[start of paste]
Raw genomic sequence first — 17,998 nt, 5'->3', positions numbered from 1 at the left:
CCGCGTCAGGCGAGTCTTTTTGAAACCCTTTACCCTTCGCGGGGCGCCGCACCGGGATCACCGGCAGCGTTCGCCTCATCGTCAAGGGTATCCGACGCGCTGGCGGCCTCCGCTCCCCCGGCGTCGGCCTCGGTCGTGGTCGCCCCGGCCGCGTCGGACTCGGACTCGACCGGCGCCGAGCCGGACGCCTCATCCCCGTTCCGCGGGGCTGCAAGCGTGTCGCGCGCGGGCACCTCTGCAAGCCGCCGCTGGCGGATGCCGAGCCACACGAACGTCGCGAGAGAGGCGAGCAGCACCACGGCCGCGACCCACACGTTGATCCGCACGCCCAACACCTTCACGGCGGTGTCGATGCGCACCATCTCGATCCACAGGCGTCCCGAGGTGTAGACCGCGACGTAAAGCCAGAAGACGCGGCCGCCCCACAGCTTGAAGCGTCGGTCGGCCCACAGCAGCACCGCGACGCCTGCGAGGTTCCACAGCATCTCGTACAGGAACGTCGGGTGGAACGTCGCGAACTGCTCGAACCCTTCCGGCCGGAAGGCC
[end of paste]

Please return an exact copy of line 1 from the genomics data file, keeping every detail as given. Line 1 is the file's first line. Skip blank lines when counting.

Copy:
Raw genomic sequence first — 17,998 nt, 5'->3', positions numbered from 1 at the left: